Foreign aid in Malawi is as much as 50% of the national budget. This startling fact poses a paradox that haunts Malawi and all aid dependent countries. On the one hand, aid is desperately needed to finance essential services like health, education, and agriculture development. On the other hand, foreign aid has significant unintended negative consequences, not least on the ability of citizens to hold their governments to account.
For the past year, with support from a small skunkworks within USAID, we have listened to Malawians’ views of aid. They expressed gratitude for the help, of course, but they were also surprisingly vocal about shadow side of aid. They told us that aid feels like an external imposition. At its worst, it creates distrust, alienation, and feelings of inferiority between and among different local development actors, including citizens.
Rumphi is a rural district of northern Malawi famous for its citizen activism, so is a natural site for a new kind of exploration into the shadow side of development aid following the principles of an inclusive ‘Social Lab’. Branded as ‘an aid anti-project’, the Rumphi Social Lab is creating and holding open a space to generate, test and learn from “micro-actions” to fix the broken development system. The Rumphi Social Lab founders begin from the conviction that only Malawians can lead the change required, even as they recognize that there is a lot of work to do to create a vanguard and then build a movement.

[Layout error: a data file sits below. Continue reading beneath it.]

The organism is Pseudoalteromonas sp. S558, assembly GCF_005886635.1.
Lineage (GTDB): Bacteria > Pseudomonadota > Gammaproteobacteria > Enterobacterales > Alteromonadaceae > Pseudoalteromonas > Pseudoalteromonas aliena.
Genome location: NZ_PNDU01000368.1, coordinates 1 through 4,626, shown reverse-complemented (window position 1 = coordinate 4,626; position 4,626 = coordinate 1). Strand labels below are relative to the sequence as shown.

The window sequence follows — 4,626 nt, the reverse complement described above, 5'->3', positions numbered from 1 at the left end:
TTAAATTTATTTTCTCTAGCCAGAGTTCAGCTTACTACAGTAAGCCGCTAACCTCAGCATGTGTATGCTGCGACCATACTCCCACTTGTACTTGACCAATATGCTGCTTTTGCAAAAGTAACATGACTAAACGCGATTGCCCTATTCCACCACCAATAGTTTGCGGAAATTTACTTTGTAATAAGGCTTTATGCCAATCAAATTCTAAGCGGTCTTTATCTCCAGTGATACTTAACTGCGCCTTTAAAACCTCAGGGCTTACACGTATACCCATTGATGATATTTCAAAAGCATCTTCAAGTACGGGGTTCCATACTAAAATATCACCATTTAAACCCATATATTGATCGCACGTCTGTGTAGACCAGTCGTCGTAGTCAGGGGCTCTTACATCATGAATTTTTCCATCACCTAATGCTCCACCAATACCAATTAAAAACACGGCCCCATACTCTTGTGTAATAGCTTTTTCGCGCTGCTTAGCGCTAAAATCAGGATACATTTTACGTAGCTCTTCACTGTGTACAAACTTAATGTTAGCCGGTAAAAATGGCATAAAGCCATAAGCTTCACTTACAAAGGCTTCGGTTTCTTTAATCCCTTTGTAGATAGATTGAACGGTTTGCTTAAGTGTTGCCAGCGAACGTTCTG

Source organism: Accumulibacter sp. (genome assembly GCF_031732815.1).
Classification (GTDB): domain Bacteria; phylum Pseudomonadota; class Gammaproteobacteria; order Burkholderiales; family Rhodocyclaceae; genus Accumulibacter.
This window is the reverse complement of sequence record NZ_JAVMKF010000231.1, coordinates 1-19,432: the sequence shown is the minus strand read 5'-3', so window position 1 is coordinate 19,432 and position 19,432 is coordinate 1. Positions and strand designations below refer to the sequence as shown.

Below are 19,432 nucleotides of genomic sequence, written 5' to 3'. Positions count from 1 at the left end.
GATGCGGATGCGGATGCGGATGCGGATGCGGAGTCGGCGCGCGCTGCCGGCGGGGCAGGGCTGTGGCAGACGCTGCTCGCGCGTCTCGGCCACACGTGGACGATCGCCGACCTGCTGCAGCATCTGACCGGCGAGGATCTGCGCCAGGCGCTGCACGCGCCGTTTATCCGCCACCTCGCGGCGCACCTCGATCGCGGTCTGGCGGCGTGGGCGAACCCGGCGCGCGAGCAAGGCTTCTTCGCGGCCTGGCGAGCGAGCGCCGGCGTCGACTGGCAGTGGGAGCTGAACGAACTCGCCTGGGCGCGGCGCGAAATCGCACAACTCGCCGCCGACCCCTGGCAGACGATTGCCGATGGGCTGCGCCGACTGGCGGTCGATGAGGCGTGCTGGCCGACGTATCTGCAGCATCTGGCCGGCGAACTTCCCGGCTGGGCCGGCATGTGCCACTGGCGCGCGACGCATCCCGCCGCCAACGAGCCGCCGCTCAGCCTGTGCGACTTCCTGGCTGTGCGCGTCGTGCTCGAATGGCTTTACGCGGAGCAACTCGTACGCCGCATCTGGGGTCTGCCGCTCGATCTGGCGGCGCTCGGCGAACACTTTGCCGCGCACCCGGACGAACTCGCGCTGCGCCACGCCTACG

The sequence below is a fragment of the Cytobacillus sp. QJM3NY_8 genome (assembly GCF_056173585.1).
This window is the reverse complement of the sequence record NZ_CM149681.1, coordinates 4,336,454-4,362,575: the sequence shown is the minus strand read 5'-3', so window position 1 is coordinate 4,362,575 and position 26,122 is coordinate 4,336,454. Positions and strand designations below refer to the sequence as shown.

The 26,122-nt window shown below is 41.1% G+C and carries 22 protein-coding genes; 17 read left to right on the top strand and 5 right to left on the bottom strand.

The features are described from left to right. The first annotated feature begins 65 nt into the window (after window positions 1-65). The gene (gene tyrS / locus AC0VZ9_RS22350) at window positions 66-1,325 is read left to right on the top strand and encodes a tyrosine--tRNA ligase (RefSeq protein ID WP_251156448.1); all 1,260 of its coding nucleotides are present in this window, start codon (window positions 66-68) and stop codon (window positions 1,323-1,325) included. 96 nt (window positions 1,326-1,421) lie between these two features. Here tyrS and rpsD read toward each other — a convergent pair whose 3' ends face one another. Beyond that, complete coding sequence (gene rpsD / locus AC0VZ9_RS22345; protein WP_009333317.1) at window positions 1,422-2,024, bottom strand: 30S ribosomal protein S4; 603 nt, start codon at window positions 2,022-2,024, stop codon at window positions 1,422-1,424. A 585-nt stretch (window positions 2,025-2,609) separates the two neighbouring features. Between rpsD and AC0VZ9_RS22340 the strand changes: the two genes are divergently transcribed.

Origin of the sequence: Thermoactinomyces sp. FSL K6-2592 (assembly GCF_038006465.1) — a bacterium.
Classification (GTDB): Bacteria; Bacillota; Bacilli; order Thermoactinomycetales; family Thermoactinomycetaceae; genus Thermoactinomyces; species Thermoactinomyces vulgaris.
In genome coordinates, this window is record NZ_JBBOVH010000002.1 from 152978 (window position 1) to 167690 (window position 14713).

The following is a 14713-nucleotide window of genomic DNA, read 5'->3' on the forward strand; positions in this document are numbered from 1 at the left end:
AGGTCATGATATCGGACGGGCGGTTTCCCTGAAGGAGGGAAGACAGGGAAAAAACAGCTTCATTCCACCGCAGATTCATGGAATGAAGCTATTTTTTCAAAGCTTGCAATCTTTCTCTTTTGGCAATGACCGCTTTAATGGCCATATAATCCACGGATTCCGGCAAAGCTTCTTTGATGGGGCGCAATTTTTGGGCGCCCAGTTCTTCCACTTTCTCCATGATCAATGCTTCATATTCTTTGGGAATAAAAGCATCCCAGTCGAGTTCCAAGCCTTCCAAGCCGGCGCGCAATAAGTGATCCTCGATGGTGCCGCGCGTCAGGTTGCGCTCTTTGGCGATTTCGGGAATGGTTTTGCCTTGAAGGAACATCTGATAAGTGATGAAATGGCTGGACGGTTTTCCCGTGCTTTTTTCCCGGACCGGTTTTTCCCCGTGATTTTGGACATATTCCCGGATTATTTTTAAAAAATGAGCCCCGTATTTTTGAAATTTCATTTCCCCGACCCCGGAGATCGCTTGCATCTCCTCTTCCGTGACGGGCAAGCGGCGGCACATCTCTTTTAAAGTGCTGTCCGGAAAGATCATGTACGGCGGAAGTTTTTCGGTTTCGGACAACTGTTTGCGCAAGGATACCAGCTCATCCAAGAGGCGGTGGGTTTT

“The idea of inclusive fora for discussion sits deep in our culture. The idea that we can harness this part of our culture to undertake actions to reform the aid system is new and exciting,” said one of the 67 self-described ‘changemakers’ at day one of the four day design workshop that is the starting point for the Rumphi Social Lab. “We have complained about the jet-set foreign aid experts. But it is on us to step up and become the experts of our own development. We are the experts in the Rumphi Social Lab.”
Day one at the design workshop was about describing aid system challenges, and getting granular about how relationships between aid system actors must be improved. The resulting discussion about relationships dynamics was lively and frank, with several revelations of parties seeing their relationship very differently. There was laughter, but also a sense that relationships could no longer be taken for granted.
Tomorrow, in day two, we move into an open space format to generate ideas for solutions. Based on what happened today, we are betting that participants will surface some powerful ideas for strengthening relationships in the local development ecosystem.
Watch this space for highlights from days two, three and four!